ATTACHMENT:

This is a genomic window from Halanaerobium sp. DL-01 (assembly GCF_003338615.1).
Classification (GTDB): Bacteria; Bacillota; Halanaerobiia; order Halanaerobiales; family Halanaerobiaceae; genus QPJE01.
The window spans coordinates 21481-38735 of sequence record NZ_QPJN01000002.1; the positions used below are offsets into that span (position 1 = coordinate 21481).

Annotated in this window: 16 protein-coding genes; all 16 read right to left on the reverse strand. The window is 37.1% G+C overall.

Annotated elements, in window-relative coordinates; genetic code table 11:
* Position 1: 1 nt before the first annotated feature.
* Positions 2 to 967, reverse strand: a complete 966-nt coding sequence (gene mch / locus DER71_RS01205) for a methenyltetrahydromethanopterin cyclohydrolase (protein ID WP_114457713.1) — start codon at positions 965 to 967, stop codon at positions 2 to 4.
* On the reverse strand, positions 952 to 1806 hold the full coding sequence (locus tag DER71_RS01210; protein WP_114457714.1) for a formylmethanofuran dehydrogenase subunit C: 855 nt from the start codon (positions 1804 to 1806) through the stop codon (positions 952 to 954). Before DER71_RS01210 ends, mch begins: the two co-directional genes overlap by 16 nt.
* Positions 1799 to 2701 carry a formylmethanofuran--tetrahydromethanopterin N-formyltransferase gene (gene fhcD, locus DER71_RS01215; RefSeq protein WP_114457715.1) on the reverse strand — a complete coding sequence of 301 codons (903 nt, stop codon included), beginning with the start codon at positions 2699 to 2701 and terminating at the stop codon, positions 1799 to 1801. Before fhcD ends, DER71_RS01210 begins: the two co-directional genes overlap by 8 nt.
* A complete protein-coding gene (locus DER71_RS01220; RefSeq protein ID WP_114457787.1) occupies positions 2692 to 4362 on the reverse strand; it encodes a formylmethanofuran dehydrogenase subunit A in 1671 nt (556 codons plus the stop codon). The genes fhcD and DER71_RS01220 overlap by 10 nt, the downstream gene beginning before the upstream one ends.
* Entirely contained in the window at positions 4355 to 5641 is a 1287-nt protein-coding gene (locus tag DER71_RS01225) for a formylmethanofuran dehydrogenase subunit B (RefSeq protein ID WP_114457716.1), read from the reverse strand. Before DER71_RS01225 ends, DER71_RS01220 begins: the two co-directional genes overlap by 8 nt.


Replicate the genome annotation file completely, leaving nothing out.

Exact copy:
This is a genomic window from Halanaerobium sp. DL-01 (assembly GCF_003338615.1).
Classification (GTDB): Bacteria; Bacillota; Halanaerobiia; order Halanaerobiales; family Halanaerobiaceae; genus QPJE01.
The window spans coordinates 21481-38735 of sequence record NZ_QPJN01000002.1; the positions used below are offsets into that span (position 1 = coordinate 21481).

Annotated in this window: 16 protein-coding genes; all 16 read right to left on the reverse strand. The window is 37.1% G+C overall.

Annotated elements, in window-relative coordinates; genetic code table 11:
* Position 1: 1 nt before the first annotated feature.
* Positions 2 to 967, reverse strand: a complete 966-nt coding sequence (gene mch / locus DER71_RS01205) for a methenyltetrahydromethanopterin cyclohydrolase (protein ID WP_114457713.1) — start codon at positions 965 to 967, stop codon at positions 2 to 4.
* On the reverse strand, positions 952 to 1806 hold the full coding sequence (locus tag DER71_RS01210; protein WP_114457714.1) for a formylmethanofuran dehydrogenase subunit C: 855 nt from the start codon (positions 1804 to 1806) through the stop codon (positions 952 to 954). Before DER71_RS01210 ends, mch begins: the two co-directional genes overlap by 16 nt.
* Positions 1799 to 2701 carry a formylmethanofuran--tetrahydromethanopterin N-formyltransferase gene (gene fhcD, locus DER71_RS01215; RefSeq protein WP_114457715.1) on the reverse strand — a complete coding sequence of 301 codons (903 nt, stop codon included), beginning with the start codon at positions 2699 to 2701 and terminating at the stop codon, positions 1799 to 1801. Before fhcD ends, DER71_RS01210 begins: the two co-directional genes overlap by 8 nt.
* A complete protein-coding gene (locus DER71_RS01220; RefSeq protein ID WP_114457787.1) occupies positions 2692 to 4362 on the reverse strand; it encodes a formylmethanofuran dehydrogenase subunit A in 1671 nt (556 codons plus the stop codon). The genes fhcD and DER71_RS01220 overlap by 10 nt, the downstream gene beginning before the upstream one ends.
* Entirely contained in the window at positions 4355 to 5641 is a 1287-nt protein-coding gene (locus tag DER71_RS01225) for a formylmethanofuran dehydrogenase subunit B (RefSeq protein ID WP_114457716.1), read from the reverse strand. Before DER71_RS01225 ends, DER71_RS01220 begins: the two co-directional genes overlap by 8 nt.